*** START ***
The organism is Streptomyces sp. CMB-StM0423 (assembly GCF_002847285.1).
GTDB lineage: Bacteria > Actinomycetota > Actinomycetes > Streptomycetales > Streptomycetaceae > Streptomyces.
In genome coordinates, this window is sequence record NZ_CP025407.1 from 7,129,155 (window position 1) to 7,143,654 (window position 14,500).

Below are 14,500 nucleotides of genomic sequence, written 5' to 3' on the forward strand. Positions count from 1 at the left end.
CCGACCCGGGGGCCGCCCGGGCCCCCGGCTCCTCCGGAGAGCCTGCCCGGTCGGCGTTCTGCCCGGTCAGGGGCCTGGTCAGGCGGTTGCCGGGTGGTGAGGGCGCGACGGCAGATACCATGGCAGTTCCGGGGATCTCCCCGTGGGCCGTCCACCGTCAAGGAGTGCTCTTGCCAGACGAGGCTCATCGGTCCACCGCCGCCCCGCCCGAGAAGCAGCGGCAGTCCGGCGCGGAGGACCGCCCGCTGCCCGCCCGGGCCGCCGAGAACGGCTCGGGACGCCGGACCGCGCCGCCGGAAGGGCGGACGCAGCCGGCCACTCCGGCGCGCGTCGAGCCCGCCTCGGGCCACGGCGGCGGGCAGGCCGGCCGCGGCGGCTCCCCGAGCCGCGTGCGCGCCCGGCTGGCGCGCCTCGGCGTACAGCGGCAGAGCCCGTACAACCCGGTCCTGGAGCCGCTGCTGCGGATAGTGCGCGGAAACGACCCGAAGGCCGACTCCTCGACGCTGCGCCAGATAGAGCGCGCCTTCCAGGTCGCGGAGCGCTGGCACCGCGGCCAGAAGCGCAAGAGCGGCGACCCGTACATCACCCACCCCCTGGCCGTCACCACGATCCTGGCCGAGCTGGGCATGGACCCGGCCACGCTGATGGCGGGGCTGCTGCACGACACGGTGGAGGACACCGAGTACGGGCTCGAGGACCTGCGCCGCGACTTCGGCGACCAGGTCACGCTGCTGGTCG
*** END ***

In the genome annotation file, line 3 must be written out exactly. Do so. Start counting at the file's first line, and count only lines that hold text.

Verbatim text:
In genome coordinates, this window is sequence record NZ_CP025407.1 from 7,129,155 (window position 1) to 7,143,654 (window position 14,500).